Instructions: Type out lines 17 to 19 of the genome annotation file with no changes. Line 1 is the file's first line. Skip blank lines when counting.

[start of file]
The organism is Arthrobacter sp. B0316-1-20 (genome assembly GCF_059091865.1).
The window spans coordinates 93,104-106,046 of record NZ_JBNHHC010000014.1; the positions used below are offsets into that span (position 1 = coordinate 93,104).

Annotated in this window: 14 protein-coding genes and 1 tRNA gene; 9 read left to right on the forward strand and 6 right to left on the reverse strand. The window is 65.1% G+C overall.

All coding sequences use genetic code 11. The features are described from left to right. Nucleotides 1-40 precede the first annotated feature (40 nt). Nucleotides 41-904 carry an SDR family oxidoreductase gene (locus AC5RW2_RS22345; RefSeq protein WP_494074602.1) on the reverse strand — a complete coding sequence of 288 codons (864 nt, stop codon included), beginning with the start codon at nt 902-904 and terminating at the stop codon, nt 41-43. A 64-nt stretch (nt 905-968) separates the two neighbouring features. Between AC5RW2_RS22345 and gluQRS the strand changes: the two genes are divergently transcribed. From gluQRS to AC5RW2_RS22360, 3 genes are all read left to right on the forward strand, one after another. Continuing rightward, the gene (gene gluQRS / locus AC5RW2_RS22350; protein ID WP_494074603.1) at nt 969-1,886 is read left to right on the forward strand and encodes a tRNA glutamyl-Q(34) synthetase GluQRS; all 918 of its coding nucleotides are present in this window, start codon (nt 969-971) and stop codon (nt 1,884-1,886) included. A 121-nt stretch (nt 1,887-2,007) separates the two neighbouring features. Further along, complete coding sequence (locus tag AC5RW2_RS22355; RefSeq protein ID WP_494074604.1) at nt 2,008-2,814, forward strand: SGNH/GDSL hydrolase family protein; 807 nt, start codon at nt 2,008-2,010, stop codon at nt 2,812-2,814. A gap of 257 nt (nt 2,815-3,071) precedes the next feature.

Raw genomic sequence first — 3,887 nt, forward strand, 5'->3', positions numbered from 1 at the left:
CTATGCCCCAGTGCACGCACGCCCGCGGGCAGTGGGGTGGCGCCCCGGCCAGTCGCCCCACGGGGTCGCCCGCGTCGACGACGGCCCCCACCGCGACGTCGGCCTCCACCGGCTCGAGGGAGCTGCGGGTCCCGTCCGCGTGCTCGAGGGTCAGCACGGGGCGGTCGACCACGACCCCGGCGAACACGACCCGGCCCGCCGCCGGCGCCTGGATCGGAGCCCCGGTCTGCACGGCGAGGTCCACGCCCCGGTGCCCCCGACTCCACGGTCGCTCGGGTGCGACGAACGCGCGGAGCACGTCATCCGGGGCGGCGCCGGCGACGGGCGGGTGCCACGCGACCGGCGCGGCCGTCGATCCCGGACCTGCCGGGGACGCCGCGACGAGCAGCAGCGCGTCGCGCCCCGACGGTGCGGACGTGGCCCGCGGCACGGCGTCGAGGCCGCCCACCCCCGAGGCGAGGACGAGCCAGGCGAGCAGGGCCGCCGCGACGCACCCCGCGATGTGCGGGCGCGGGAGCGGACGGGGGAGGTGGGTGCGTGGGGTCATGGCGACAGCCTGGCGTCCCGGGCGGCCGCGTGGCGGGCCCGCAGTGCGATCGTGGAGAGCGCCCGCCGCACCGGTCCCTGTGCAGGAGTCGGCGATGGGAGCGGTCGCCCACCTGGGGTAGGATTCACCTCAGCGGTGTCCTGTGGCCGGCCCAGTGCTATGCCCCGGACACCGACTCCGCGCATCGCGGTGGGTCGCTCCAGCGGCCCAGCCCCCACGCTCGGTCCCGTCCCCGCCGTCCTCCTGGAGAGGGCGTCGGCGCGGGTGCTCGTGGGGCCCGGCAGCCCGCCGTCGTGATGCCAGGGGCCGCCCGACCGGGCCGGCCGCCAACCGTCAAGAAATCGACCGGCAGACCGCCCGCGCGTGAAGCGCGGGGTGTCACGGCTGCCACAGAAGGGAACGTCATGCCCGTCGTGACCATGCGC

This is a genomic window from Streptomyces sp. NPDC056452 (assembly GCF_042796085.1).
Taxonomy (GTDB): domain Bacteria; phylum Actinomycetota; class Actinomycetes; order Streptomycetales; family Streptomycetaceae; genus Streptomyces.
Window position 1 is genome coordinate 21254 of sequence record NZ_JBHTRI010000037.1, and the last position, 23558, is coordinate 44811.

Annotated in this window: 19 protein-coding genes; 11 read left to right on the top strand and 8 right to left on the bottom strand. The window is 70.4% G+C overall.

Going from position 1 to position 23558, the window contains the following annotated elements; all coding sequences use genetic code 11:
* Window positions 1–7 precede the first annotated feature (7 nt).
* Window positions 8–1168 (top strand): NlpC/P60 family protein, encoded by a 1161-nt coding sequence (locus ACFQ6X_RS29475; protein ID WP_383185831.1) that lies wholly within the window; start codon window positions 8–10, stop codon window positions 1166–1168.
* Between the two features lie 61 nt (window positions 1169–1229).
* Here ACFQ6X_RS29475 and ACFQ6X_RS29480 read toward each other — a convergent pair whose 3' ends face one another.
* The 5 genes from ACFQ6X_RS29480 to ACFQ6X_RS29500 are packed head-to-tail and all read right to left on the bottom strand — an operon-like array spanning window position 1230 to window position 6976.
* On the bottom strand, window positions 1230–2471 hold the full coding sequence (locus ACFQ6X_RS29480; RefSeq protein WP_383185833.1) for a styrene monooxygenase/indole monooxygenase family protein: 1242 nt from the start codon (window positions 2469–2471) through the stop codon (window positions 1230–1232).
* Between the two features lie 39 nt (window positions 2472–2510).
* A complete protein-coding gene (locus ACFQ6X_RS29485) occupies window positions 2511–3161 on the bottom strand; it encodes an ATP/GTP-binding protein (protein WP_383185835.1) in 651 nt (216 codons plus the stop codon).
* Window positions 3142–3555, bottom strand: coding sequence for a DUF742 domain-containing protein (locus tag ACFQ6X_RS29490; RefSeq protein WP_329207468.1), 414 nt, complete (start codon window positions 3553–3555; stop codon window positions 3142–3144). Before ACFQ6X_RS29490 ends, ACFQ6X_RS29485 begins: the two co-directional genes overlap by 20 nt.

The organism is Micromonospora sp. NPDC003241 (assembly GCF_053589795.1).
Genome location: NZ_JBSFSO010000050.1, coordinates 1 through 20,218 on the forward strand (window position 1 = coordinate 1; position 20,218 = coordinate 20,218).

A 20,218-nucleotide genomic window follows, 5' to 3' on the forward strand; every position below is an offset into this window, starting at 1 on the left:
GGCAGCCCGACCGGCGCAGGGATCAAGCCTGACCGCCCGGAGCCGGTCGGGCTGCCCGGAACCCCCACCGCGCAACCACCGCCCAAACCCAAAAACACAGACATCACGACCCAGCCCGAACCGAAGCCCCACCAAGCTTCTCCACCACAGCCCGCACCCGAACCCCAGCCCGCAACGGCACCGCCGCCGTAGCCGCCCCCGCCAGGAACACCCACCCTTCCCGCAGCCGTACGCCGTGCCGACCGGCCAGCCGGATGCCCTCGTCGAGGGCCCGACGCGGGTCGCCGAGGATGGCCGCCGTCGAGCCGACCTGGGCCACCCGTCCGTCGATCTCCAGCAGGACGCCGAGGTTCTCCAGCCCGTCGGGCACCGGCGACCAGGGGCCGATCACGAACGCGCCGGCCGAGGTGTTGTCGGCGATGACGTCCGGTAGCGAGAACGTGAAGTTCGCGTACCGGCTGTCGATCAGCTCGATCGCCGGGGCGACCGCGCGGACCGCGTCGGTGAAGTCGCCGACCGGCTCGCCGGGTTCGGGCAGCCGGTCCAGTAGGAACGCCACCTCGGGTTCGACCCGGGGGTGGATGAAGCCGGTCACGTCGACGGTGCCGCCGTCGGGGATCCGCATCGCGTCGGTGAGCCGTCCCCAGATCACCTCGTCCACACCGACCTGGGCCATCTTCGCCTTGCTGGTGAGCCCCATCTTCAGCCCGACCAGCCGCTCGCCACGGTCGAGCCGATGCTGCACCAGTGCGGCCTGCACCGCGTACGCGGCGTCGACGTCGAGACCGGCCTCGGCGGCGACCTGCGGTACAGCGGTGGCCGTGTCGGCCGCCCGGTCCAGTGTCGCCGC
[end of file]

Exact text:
* On the bottom strand, window positions 1230–2471 hold the full coding sequence (locus ACFQ6X_RS29480; RefSeq protein WP_383185833.1) for a styrene monooxygenase/indole monooxygenase family protein: 1242 nt from the start codon (window positions 2469–2471) through the stop codon (window positions 1230–1232).
* Between the two features lie 39 nt (window positions 2472–2510).
* A complete protein-coding gene (locus ACFQ6X_RS29485) occupies window positions 2511–3161 on the bottom strand; it encodes an ATP/GTP-binding protein (protein WP_383185835.1) in 651 nt (216 codons plus the stop codon).